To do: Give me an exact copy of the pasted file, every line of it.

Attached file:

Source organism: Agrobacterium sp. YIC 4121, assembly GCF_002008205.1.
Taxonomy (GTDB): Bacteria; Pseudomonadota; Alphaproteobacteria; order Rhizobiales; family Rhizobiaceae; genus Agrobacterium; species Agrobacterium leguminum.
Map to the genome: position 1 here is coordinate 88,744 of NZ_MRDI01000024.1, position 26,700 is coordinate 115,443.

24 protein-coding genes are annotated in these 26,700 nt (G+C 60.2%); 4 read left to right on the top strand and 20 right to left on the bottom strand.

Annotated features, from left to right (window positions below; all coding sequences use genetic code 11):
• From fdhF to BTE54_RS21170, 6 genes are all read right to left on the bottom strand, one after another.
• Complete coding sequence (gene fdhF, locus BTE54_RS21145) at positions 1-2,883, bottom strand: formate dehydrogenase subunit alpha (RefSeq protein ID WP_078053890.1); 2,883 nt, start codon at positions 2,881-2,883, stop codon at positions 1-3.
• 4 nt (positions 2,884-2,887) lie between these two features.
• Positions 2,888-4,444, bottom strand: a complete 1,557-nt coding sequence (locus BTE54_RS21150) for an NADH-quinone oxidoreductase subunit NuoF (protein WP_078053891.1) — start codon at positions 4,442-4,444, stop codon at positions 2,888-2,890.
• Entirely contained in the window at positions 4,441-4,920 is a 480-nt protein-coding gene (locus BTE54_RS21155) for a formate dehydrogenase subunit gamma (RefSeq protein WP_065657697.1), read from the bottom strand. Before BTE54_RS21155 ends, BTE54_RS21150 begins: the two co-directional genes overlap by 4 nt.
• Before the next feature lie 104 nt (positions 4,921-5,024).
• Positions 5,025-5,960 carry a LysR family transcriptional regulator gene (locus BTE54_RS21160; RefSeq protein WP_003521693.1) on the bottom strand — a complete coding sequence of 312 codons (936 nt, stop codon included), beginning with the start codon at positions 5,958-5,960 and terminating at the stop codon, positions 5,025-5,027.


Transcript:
Source organism: Agrobacterium sp. YIC 4121, assembly GCF_002008205.1.
Taxonomy (GTDB): Bacteria; Pseudomonadota; Alphaproteobacteria; order Rhizobiales; family Rhizobiaceae; genus Agrobacterium; species Agrobacterium leguminum.
Map to the genome: position 1 here is coordinate 88,744 of NZ_MRDI01000024.1, position 26,700 is coordinate 115,443.

24 protein-coding genes are annotated in these 26,700 nt (G+C 60.2%); 4 read left to right on the top strand and 20 right to left on the bottom strand.

Annotated features, from left to right (window positions below; all coding sequences use genetic code 11):
• From fdhF to BTE54_RS21170, 6 genes are all read right to left on the bottom strand, one after another.
• Complete coding sequence (gene fdhF, locus BTE54_RS21145) at positions 1-2,883, bottom strand: formate dehydrogenase subunit alpha (RefSeq protein ID WP_078053890.1); 2,883 nt, start codon at positions 2,881-2,883, stop codon at positions 1-3.
• 4 nt (positions 2,884-2,887) lie between these two features.
• Positions 2,888-4,444, bottom strand: a complete 1,557-nt coding sequence (locus BTE54_RS21150) for an NADH-quinone oxidoreductase subunit NuoF (protein WP_078053891.1) — start codon at positions 4,442-4,444, stop codon at positions 2,888-2,890.
• Entirely contained in the window at positions 4,441-4,920 is a 480-nt protein-coding gene (locus BTE54_RS21155) for a formate dehydrogenase subunit gamma (RefSeq protein WP_065657697.1), read from the bottom strand. Before BTE54_RS21155 ends, BTE54_RS21150 begins: the two co-directional genes overlap by 4 nt.
• Before the next feature lie 104 nt (positions 4,921-5,024).
• Positions 5,025-5,960 carry a LysR family transcriptional regulator gene (locus BTE54_RS21160; RefSeq protein WP_003521693.1) on the bottom strand — a complete coding sequence of 312 codons (936 nt, stop codon included), beginning with the start codon at positions 5,958-5,960 and terminating at the stop codon, positions 5,025-5,027.